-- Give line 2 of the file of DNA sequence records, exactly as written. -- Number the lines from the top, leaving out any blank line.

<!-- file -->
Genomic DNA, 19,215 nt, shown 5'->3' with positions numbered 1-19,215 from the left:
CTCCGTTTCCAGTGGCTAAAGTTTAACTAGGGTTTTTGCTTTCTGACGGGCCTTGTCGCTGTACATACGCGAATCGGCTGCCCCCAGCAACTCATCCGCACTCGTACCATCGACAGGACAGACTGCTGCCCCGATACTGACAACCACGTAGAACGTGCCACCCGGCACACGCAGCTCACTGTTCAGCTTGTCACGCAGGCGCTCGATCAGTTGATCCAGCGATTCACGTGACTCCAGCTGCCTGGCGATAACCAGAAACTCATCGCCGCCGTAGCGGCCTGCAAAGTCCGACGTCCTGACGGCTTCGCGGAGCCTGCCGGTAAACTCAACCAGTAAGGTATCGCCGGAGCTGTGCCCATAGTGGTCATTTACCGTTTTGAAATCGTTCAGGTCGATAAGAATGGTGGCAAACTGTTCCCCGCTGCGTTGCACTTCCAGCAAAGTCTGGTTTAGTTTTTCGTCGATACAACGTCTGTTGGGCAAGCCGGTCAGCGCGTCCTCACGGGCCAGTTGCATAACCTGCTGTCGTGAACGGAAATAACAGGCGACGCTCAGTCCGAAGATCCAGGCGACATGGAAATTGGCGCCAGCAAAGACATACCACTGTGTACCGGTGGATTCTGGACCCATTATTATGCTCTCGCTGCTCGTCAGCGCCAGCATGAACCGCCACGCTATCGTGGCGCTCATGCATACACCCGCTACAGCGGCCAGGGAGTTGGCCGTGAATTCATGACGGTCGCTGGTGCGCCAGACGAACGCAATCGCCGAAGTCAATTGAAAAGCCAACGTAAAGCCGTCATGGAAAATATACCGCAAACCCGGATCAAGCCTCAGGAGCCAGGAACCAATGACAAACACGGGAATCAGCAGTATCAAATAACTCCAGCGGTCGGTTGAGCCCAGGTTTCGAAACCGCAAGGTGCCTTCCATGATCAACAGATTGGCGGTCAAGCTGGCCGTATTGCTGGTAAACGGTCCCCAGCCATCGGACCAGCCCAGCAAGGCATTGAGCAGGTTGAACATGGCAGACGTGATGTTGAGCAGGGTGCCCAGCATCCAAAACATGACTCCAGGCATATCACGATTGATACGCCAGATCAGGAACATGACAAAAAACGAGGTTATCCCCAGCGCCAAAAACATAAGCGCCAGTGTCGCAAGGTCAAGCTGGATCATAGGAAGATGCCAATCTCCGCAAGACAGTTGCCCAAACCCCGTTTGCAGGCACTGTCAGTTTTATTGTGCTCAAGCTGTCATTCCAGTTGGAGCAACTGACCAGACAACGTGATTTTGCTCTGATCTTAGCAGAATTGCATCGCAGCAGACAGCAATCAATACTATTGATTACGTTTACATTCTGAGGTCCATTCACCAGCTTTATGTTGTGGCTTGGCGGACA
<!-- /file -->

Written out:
CTCCGTTTCCAGTGGCTAAAGTTTAACTAGGGTTTTTGCTTTCTGACGGGCCTTGTCGCTGTACATACGCGAATCGGCTGCCCCCAGCAACTCATCCGCACTCGTACCATCGACAGGACAGACTGCTGCCCCGATACTGACAACCACGTAGAACGTGCCACCCGGCACACGCAGCTCACTGTTCAGCTTGTCACGCAGGCGCTCGATCAGTTGATCCAGCGATTCACGTGACTCCAGCTGCCTGGCGATAACCAGAAACTCATCGCCGCCGTAGCGGCCTGCAAAGTCCGACGTCCTGACGGCTTCGCGGAGCCTGCCGGTAAACTCAACCAGTAAGGTATCGCCGGAGCTGTGCCCATAGTGGTCATTTACCGTTTTGAAATCGTTCAGGTCGATAAGAATGGTGGCAAACTGTTCCCCGCTGCGTTGCACTTCCAGCAAAGTCTGGTTTAGTTTTTCGTCGATACAACGTCTGTTGGGCAAGCCGGTCAGCGCGTCCTCACGGGCCAGTTGCATAACCTGCTGTCGTGAACGGAAATAACAGGCGACGCTCAGTCCGAAGATCCAGGCGACATGGAAATTGGCGCCAGCAAAGACATACCACTGTGTACCGGTGGATTCTGGACCCATTATTATGCTCTCGCTGCTCGTCAGCGCCAGCATGAACCGCCACGCTATCGTGGCGCTCATGCATACACCCGCTACAGCGGCCAGGGAGTTGGCCGTGAATTCATGACGGTCGCTGGTGCGCCAGACGAACGCAATCGCCGAAGTCAATTGAAAAGCCAACGTAAAGCCGTCATGGAAAATATACCGCAAACCCGGATCAAGCCTCAGGAGCCAGGAACCAATGACAAACACGGGAATCAGCAGTATCAAATAACTCCAGCGGTCGGTTGAGCCCAGGTTTCGAAACCGCAAGGTGCCTTCCATGATCAACAGATTGGCGGTCAAGCTGGCCGTATTGCTGGTAAACGGTCCCCAGCCATCGGACCAGCCCAGCAAGGCATTGAGCAGGTTGAACATGGCAGACGTGATGTTGAGCAGGGTGCCCAGCATCCAAAACATGACTCCAGGCATATCACGATTGATACGCCAGATCAGGAACATGACAAAAAACGAGGTTATCCCCAGCGCCAAAAACATAAGCGCCAGTGTCGCAAGGTCAAGCTGGATCATAGGAAGATGCCAATCTCCGCAAGACAGTTGCCCAAACCCCGTTTGCAGGCACTGTCAGTTTTATTGTGCTCAAGCTGTCATTCCAGTTGGAGCAACTGACCAGACAACGTGATTTTGCTCTGATCTTAGCAGAATTGCATCGCAGCAGACAGCAATCAATACTATTGATTACGTTTACATTCTGAGGTCCATTCACCAGCTTTATGTTGTGGCTTGGCGGACA